Showing posts from June 24, 2017

Today's Trumpery


Why Is Syria Hell on Earth? Here’s the Ugly but True Answer…

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[Good historical context. *RON*]
Zaron Burnett III, Medium, 19 June 2017

The son of the president was driving way too fast through the early morning fog. He was rushing to the airport to catch a flight to Germany. He missed the exit to the airport. Lost control of his sports car. Smashed it into a barrier. The car flipped numerous times. When it came to a stop, the son of the president was dead. He was 33. His name was Basil al-Assad.

The first son was so beloved by his father that the president was fond of being called Abu Basil, which translates as “Father of Basil.” As heir apparent to his father, Basil’s sudden violent death was a shock to the family, and a stunning blow to the future of the nation and its people. The second son was never intended to be a leader. He was off in London, training to be an eye doctor. But following the death of Abu Basil’s first son, Fate left the younger brother as de facto next-in-line to become president of Sy…

Consultants are taking taxpayers to the cleaners

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[They're right in referring to consultants as the 'phantom public service.' This has been going on since the 1990s. Like the revolving door between Wall Street and the White House, this typically involves cutting people's jobs then bringing them back on contract at a large multiple of their previous salary. Having grossly wasted your tax dollars, the managers then piously report to their superiors on how much more efficient their reduced workforce is. *RON*]

Leith van Onselen, Unconventional Economist / Macrobusiness,com, 22 June 2017

Back in September, Michael West reported how the Big Four accounting firms have taken corporate welfare to an extraordinary level, earning up at least $2.6 billion in fees from the Australian government over the past ten years at the same time as they advise multinationals on how to avoid paying tax.

It was a theme also picked up over at Fairfax, which revealed that while the Abbott Government was busy…

RBC to axe 450 jobs while its shareholders are rolling in profits

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["in Q2 2017, the Royal Bank netted $2.8 billion. This is up 9 per cent from Q2 results in 2016." This is the same bank that used its laid-off workers to train their own Temporary Foreign Worker replacements. If this is your bank, change. *RON*]
Nora Loreto,, 22 June 2017

Is there a rule somewhere that says that journalists writing about bank profits or bank workers cannot mention the two together?

Quarter after quarter, and year after year, the same paint-by-numbers articles are written about Canada's largest banks. The story goes like this: the writer starts detailing record profits, moves to an explanation of how there is "turbulence," "strong headwinds" or "bumpy roads" ahead, a comment or two is thrown in from industry analysts to support the official line of the bank, and voilà! The tidy piece of propaganda has been published.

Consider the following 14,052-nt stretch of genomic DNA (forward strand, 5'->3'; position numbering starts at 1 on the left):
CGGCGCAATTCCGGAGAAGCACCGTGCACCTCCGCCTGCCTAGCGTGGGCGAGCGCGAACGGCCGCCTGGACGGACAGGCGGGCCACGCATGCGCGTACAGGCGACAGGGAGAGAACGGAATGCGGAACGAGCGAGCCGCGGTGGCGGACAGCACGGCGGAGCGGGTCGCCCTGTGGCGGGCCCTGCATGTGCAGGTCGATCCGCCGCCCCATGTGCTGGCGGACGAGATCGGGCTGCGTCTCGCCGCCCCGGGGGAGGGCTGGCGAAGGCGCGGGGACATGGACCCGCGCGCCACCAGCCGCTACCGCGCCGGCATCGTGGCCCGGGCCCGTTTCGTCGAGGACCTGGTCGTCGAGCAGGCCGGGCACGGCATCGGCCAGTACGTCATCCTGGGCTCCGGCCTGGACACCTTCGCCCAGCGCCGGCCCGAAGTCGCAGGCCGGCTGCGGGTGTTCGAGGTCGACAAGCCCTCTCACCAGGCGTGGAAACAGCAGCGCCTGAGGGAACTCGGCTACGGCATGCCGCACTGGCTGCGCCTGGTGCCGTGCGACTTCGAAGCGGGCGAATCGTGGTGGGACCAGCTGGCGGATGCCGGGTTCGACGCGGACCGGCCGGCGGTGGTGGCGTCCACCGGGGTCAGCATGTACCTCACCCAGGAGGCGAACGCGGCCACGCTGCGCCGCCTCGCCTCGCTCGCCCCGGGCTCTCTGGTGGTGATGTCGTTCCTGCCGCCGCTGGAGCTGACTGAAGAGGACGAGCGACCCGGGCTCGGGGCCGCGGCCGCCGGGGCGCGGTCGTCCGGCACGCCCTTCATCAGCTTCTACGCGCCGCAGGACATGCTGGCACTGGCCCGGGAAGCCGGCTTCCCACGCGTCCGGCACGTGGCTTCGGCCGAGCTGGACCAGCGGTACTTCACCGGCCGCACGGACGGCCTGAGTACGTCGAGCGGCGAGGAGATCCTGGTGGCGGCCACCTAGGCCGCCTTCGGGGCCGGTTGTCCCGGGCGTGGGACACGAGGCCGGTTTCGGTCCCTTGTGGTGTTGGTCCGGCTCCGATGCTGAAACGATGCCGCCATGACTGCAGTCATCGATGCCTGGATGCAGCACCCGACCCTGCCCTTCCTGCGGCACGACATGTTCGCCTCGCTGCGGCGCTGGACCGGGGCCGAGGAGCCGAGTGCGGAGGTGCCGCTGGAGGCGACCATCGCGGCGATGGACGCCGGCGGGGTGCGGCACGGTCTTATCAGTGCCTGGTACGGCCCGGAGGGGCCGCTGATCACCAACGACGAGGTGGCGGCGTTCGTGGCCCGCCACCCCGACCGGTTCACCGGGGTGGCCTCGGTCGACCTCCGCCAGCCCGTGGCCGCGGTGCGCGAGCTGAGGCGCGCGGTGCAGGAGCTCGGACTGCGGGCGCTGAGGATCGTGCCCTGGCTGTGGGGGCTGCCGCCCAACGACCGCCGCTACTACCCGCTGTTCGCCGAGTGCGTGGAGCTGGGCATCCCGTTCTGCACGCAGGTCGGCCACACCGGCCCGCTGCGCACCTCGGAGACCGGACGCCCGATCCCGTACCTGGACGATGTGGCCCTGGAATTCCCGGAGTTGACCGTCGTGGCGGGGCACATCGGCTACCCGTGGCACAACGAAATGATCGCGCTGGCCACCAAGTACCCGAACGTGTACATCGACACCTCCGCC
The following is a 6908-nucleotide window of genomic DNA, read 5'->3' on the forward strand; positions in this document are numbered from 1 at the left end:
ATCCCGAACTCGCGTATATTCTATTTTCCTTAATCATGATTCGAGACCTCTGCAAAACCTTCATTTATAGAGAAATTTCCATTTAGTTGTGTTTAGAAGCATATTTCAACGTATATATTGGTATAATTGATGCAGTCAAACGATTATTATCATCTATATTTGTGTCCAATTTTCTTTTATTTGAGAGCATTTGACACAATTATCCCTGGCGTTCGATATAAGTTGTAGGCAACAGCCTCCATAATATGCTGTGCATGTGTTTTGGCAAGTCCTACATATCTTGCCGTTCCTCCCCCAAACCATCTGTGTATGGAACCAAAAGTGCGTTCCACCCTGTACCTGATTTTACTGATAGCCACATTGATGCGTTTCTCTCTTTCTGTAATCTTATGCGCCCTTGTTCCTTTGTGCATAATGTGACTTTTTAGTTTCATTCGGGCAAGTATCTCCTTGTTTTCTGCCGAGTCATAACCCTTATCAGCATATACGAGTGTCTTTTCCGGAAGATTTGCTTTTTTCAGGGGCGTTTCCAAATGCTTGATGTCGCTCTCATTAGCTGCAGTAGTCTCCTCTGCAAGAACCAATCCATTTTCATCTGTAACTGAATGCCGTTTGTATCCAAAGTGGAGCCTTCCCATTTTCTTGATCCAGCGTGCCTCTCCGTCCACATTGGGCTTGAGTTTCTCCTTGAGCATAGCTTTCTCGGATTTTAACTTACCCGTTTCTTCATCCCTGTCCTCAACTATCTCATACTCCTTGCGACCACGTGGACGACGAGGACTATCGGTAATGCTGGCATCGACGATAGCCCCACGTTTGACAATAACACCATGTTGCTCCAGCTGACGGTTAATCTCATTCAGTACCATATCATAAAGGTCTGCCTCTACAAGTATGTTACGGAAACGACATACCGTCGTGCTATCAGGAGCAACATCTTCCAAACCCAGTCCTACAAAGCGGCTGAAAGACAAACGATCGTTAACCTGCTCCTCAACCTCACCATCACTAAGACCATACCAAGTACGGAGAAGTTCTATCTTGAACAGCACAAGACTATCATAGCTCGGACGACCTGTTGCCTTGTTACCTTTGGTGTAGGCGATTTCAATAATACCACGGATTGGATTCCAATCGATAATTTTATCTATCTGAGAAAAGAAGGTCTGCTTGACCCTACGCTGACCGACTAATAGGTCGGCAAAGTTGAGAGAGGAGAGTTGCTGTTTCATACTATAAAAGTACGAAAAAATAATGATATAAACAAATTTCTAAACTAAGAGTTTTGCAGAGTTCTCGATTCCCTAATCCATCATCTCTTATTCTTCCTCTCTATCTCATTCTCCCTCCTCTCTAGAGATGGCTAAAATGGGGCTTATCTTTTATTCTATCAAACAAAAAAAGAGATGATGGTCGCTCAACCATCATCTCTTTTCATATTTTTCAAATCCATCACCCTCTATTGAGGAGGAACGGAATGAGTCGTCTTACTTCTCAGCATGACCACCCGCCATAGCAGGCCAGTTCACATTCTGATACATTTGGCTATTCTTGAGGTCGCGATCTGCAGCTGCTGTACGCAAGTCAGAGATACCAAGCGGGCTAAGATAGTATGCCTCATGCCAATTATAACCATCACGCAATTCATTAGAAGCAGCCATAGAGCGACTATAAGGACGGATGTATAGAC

Rarely, do workers figure into the equation. It's as if $3…

Bill Cosby, Fresh From Trial, Plans Talks on Avoiding Assault Accusations

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[Several versions of this story had to appear in my feed before I realized it wasn't just a bad joke. *RON*]

Graham Bowley & Sophie Haigney, New York Times, 22 June 2017

Bill Cosby is planning a series of town hall meetings this summer to educate people, including young athletes and married men, on how to avoid accusations of sexual assault, two of his representatives said Wednesday.

The announcement came just days after Mr. Cosby’s trial on sexual assault charges ended in a hung jury and while he is still battling civil suits from other women who say he assaulted them too.

“This issue is bigger than Bill Cosby,” his representative Andrew Wyatt said on “Good Day Alabama,” a show on WBRC Fox 6 in Birmingham.

“This issue can affect any young person — especially young athletes of today,” he continued, “and they need to know what they are facing when they are hanging out and partying, when they are doing certain things they shouldn’t be doing.” …

How Effective is Economic Theory?

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[Not bad for an "adjunct scholar with the Cato Institute" I think we were better off when we thought of economics as philosophy. Physicists generally expect to see clearly whether or not Newton’s theories are working. Economists, by contrast, do not know for certain when their canonical theories are working, since the real world produces infinitely more variables than any economic theory can pretend to capture. Economic theories are not effective theories. "There is really no avoiding some movement in the direction of understanding economics as an interpretive discipline, a little like history." And, with a somewhat alternate view: Is Economics A Science? *RON*]

Arnold Kling, National Affairs, No. 32, Spring 2017

In 1980, following a decade of high inflation and unemployment — a combination that economists had previously thought to be impossible over extended periods — The Public Interest ran a special issue titled "The …